Security firm Qualys has improved the integration of its QualysGuard vulnerability management service with Amazon Web Services (AWS) on Monday, allowing its customers to scan their AWS Elastic Compute Cloud (EC2) and Virtual Private Cloud (VPC) instances for vulnerabilities more easily and without requiring explicit approval from Amazon.
QualysGuard is a software-as-a-service (SaaS) product for network auditing, asset discovery and vulnerability assessment. The service is provided through a hardware appliance installed within the network, but is managed from an account on the Qualys Web portal.
This setup was designed for a traditional network environment, but companies are increasingly reliant on virtual servers hosted in the cloud, especially during business peak times when extra computing power and resources are temporarily needed. This poses new challenges for vulnerability assessment because those virtual servers need to be audited as well.
QualysGuard was capable of scanning Amazon cloud instances, but the process was not streamlined, said Wolfgang Kandek, CTO at Qualys. The IP addresses of Amazon cloud instances change as they are switched on and off, forcing customers to manually track them and add them in QualysGuard, he said.
Amazon does not want customers to scan instances that do not belong to them, which makes tracking the IP addresses assigned to their instances at any given time even more important.
On Monday, Qualys announced the release of native AWS API data connectors for QualysGuard which solve this issue by allowing customers to connect their QualysGuard accounts with one or multiple Amazon accounts using their API keys, Kandek said. This allows the service to perform automatic Amazon asset inventory and keep track of which instances are up, their type and their IP addresses.
Customers can define vulnerability scanning rules that grow or shrink dynamically based on the data pulled by the QualysGuard data connectors from Amazon, Kandek said.
Amazon doesn't allow customers to scan their own instances without obtaining prior permission, he said. "This is because they don't want their infrastructure to be overwhelmed."
Qualys solved this problem by putting safeguards into QualysGuard and negotiating with Amazon so that QualysGuard scans do not need to be pre-approved, Kandek said. Amazon still doesn't allow the scanning of micro instances in case QualysGuard overwhelms them, but scanning other types of instances with the service no longer requires explicit permission, he said.
QualysGuard checks immediately before a scan if an IP address scheduled to be scanned is still assigned to one of the customer's instances, Kandek said.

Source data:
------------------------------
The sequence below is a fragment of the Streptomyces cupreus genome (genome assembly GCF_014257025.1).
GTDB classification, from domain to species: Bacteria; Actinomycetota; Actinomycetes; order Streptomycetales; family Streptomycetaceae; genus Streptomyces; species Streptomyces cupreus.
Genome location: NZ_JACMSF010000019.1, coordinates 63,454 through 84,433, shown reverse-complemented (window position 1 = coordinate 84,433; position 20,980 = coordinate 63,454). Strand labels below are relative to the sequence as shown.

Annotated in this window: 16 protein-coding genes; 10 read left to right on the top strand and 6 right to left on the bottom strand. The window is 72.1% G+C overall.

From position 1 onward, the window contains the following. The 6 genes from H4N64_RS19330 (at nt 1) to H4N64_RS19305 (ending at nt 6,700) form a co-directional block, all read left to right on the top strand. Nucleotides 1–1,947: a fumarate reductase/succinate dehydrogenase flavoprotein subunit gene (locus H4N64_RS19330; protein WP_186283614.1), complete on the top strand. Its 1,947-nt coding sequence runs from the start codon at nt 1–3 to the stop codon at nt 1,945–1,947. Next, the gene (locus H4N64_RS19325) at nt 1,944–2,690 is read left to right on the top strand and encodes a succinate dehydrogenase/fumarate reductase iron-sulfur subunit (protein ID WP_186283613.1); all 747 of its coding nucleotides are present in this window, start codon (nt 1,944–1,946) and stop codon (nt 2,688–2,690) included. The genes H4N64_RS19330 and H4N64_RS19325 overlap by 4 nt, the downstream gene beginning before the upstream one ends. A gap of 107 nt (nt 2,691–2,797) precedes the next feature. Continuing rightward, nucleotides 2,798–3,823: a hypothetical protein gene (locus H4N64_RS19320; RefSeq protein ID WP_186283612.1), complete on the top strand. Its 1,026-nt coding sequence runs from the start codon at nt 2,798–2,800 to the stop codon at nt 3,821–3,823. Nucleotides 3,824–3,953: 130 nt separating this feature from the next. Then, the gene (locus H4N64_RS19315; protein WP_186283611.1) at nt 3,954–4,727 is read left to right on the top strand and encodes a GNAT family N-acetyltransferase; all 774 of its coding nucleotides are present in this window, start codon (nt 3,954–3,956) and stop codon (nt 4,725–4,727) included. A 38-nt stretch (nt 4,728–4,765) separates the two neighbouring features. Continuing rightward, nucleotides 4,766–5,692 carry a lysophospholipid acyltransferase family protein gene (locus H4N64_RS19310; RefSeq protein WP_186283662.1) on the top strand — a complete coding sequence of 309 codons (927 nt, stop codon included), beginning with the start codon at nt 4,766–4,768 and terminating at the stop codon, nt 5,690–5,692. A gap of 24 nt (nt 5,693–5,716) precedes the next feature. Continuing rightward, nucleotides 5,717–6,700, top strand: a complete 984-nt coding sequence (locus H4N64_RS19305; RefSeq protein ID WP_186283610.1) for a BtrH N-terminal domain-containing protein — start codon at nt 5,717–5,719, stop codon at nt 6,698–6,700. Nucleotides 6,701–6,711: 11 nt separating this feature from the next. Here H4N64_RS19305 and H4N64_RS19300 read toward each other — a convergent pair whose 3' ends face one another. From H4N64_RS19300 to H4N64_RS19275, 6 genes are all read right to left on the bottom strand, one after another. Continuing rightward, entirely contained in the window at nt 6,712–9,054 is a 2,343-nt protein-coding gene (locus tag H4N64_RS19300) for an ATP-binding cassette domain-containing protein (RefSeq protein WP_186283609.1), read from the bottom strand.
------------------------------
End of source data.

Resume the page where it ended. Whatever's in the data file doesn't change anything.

Scans can be performed from the Internet if the services running on the Amazon EC2 or VPC instances are externally accessible, but that's not always the case. For example, a database server running in an Amazon cloud instance might only be accessible through Amazon's internal network, Kandek said.
In order to allow the scanning of such machines, Qualys also released the QualysGuard Virtual Scanner Appliance AMI (Amazon Machine Image) on Monday. This is a virtual QualysGuard appliance that can run on one of the customer's instances and can scan other machines through Amazon's internal network.
The scanner appliance is available from the AWS marketplace, but using it also requires a license from Qualys costing US$995 per year. Customers might need to run multiple QualysGuard virtual scanner appliances, one for each of Amazon's availability zones in which they have instances.
The integration with Amazon AWS is only the first step, Kandek said. The architecture of the data connector was built to support other services as well, both internal and external, he said.
For example, it will be able to support other cloud providers, but also private virtual infrastructure like the one controlled with VMware vCenter that raises similar problems of tracking how many virtual machines are running at any given time. The data connector will be able to run on a QualysGuard hardware appliance inside the network and gather inventory data from VMware vCenter and other similar systems in the future, Kandek said.
"The cloud services are growing and our customers are starting to adopt them and have challenges of how to scan such machines," Kandek said. "We have customers that tell us that during some times of the year -- for example, the Christmas season -- they need twice as many machines than they need during the rest of the year. It's simply not efficient to have that many machines in your own data center, because most of the time they would just sit there idling."
"The are also start-up companies that opt for doing everything into the cloud, because it allows them to get their product out faster and only need to pay a monthly fee that is much lower than the cost of building a private data center," Kandek said. These companies will now find it easier to scan their assets for vulnerabilities, he said.